Patterson Bluff Overview

Patterson Bluff Overview
Dave Nettle Topo

Patterson Bluff Topo

Patterson Bluff Topo

Patterson Bluff

Patterson Bluff
Seen from the Delilah Fire Lookout

Early Patterson Bluff Beta

Early Patterson Bluff Beta

1st Pitch..5.7. of 'White Punks on Dope'

1st Pitch..5.7. of 'White Punks on Dope'
Voodoo Dome..Needles..Kern Canyon

Angel Wings from the Top of Hamilton Dome

Angel Wings from the Top of Hamilton Dome
Photo by Sean Allen

Wednesday, February 13, 2013

The Moro Peregrine's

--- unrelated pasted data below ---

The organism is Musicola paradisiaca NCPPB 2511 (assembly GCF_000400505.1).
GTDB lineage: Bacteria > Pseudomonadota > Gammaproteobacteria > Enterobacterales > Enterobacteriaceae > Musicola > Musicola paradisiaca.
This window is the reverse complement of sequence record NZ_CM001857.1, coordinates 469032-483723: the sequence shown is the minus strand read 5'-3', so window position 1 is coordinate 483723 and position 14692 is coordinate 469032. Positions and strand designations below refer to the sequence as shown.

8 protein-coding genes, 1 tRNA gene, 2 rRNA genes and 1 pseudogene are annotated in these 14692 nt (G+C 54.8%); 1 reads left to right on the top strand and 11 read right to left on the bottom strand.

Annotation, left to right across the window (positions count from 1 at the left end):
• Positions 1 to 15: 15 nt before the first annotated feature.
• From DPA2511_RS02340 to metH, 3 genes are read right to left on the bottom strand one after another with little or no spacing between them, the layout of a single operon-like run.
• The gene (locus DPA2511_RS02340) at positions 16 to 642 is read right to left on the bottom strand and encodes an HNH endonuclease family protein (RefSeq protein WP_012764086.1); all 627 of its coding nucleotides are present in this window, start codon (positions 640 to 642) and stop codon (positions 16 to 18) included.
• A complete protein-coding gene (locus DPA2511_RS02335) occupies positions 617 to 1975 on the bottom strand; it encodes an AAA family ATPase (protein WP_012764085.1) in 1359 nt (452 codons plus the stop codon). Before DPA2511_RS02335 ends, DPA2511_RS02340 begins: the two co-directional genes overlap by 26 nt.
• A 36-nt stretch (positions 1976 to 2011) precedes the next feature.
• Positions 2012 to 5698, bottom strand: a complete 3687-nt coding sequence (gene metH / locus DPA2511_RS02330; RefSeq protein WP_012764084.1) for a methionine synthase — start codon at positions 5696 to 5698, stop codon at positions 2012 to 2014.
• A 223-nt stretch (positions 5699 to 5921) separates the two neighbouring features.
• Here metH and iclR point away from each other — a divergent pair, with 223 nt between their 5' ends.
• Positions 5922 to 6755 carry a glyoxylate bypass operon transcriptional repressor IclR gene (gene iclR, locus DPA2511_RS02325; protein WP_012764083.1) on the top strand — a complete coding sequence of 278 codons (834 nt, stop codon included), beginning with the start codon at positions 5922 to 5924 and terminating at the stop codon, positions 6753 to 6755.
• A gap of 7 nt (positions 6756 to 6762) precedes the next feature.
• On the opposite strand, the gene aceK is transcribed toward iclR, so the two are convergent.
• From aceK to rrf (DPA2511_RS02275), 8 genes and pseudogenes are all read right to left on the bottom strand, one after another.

Way up on the East Face of Moro Rock, on a rock obtrusion that stuck out, we were in the moment. I was holding the rope, and my close friend was on the sharp end inching up. This big thing whooped by my head from nowhere, and whipped the corner, and it was as if a down sleeping bag had been cut open with a knife. It looked like some bird had dive-bombed another bird and it just blew apart. Only later did we find out the whole story. Amongst our small group of local climbers was a bird watcher, and he said that a Peregrine Falcon couple had their nest way up on the east face somewhere. This was rare, these birds were on the endangered species list back then in the 80’s. We contacted the Sequoia park officials, and excitement ensued. On the beginning of another hot valley day in September of 92 I was invited to go down to the Airee (nest site) with the east face pioneer, Eddie Joe. With him was Lee Aulman, from the Santa Cruz raptor center, a Peregrine Falcon expert. Lee had been watching the nest for sometime and said now was the time to go to it. The plan was to go down the south face, from the top of Moro, towards the nest, which was on the southeast edge. Past the railing, we were able to go down quite a ways before we had to rig the ropes. Rappelling is the most dangerous thing you can do in climbing, totally relying and committing yourself to an anchor point. This in mind, we rappelled down several ropes, to a small ledge just above the Airee. The exposure was intense. The Peregrine Falcon is only about a foot tall, but stumpy, and its unusually big feet don’t fit to a bird that’s dives through the air at way over 200 miles an hour! The eggshell thinning effects of DDT caused the collapse of Peregrine populations worldwide, and in the early 70’s just one pair of birds remained in California. Now there are an estimated 150 pairs throughout the state. Between May and July is nesting time, and volunteer climbing closures are honored with our locals for the whole east face of Moro, and the upper Chimney rock area during that time. The Peregrine is on the top of the food chain and continues to be an important indicator of all ecological health. Volunteers are watching many sites, and it’s with this help that the bird rises from near extinction. When Eddie swung into the nest, which was really only a small flat spot on the rock, he found 3 eggs. We were watching for the female bird, which we thought might try to swoop in. We were listening for the danger call, a loud cak,cak,cak. But none of these things happened, and we very carefully packed the eggs, and jugged (slang term for using mechanical rope ascenders) our way out. As was thought, the eggs were dead. It was too late in the season for eggs to be eggs, but the information these 3 chicken size nuggets yielded was the best scientific evidence at that time! The Moro Peregrines are slowly coming back and have had one documented fledgling. Pesticide residues have caused widespread reproductive failures in many Peregrine breeding pairs, along with environmental contaminants. To this day, even though the Peregrine was taken off of the endangered species list, we continue to watch the nest sites, working through the Buck Rock foundation, and the Santa Cruz Predatory Bird Research Group. They’re always looking for volunteers; maybe it’s for you. www.scbrg.org

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